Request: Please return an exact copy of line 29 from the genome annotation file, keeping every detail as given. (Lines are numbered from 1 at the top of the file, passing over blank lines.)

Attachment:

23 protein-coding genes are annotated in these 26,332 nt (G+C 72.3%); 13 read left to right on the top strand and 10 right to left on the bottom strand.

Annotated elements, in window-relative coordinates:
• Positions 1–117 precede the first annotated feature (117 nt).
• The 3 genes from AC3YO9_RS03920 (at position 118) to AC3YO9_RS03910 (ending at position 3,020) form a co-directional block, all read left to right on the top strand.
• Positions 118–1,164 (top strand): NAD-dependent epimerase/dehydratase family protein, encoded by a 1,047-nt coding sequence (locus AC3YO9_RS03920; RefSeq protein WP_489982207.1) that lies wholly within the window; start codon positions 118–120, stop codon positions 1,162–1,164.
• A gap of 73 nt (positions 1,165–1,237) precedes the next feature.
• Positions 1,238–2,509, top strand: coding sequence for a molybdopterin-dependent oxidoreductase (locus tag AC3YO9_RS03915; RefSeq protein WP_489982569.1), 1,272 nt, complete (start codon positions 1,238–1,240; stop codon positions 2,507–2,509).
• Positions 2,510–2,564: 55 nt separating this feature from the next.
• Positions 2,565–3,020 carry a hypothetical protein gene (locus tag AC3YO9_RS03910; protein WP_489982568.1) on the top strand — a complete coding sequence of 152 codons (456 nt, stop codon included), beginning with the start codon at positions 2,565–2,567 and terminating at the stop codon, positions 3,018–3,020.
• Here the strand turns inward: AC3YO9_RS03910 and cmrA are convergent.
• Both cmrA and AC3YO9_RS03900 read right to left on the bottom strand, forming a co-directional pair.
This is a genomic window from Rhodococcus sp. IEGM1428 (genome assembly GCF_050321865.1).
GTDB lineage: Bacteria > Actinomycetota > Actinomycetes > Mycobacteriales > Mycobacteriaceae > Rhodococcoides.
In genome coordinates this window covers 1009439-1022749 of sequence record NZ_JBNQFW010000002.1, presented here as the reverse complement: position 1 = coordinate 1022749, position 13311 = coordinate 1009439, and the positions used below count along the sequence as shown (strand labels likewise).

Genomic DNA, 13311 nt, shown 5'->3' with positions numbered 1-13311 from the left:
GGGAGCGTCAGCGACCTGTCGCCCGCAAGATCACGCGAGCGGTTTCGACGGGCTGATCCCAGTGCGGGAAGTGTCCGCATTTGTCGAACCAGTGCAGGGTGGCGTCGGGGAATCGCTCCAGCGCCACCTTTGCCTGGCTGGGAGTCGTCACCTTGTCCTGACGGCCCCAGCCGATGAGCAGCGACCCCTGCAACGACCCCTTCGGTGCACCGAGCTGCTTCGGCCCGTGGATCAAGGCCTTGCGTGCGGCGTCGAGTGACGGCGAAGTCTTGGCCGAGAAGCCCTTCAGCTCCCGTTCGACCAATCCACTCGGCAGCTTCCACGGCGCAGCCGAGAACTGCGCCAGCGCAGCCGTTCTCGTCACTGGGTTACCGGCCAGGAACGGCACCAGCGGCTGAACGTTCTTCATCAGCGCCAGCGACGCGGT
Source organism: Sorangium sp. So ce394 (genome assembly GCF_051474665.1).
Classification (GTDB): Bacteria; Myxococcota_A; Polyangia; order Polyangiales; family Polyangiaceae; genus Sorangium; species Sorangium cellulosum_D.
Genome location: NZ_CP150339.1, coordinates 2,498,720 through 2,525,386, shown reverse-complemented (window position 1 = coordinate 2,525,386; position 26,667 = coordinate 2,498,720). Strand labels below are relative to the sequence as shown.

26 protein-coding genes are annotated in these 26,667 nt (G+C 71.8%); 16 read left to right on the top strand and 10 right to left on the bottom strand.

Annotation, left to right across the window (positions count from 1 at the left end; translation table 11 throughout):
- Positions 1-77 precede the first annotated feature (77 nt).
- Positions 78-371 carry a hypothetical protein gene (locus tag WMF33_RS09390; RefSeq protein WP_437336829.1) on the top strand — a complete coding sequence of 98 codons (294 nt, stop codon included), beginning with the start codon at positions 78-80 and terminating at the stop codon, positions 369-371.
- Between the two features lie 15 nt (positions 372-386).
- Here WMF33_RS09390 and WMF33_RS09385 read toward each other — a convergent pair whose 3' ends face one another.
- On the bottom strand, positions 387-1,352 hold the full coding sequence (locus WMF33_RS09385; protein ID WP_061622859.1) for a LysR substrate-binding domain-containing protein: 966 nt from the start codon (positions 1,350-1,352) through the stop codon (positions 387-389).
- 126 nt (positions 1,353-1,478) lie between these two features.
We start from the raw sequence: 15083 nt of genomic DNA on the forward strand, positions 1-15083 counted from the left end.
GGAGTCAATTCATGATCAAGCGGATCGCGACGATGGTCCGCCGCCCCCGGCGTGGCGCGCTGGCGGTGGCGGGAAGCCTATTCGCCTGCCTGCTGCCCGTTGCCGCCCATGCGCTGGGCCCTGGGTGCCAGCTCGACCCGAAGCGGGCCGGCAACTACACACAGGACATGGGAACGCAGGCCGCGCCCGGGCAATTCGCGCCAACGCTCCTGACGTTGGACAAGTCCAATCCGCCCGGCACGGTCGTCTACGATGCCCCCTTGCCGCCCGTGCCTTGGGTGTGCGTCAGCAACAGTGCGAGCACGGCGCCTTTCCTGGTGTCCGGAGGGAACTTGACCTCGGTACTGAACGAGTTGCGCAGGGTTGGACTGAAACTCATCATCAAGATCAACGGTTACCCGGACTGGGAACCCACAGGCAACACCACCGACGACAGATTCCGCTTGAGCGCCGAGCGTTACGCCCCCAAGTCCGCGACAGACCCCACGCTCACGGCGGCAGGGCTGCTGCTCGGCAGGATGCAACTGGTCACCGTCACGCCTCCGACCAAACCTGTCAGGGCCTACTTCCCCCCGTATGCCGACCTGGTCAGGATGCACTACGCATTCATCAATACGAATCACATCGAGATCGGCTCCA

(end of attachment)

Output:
GGAGTCAATTCATGATCAAGCGGATCGCGACGATGGTCCGCCGCCCCCGGCGTGGCGCGCTGGCGGTGGCGGGAAGCCTATTCGCCTGCCTGCTGCCCGTTGCCGCCCATGCGCTGGGCCCTGGGTGCCAGCTCGACCCGAAGCGGGCCGGCAACTACACACAGGACATGGGAACGCAGGCCGCGCCCGGGCAATTCGCGCCAACGCTCCTGACGTTGGACAAGTCCAATCCGCCCGGCACGGTCGTCTACGATGCCCCCTTGCCGCCCGTGCCTTGGGTGTGCGTCAGCAACAGTGCGAGCACGGCGCCTTTCCTGGTGTCCGGAGGGAACTTGACCTCGGTACTGAACGAGTTGCGCAGGGTTGGACTGAAACTCATCATCAAGATCAACGGTTACCCGGACTGGGAACCCACAGGCAACACCACCGACGACAGATTCCGCTTGAGCGCCGAGCGTTACGCCCCCAAGTCCGCGACAGACCCCACGCTCACGGCGGCAGGGCTGCTGCTCGGCAGGATGCAACTGGTCACCGTCACGCCTCCGACCAAACCTGTCAGGGCCTACTTCCCCCCGTATGCCGACCTGGTCAGGATGCACTACGCATTCATCAATACGAATCACATCGAGATCGGCTCCA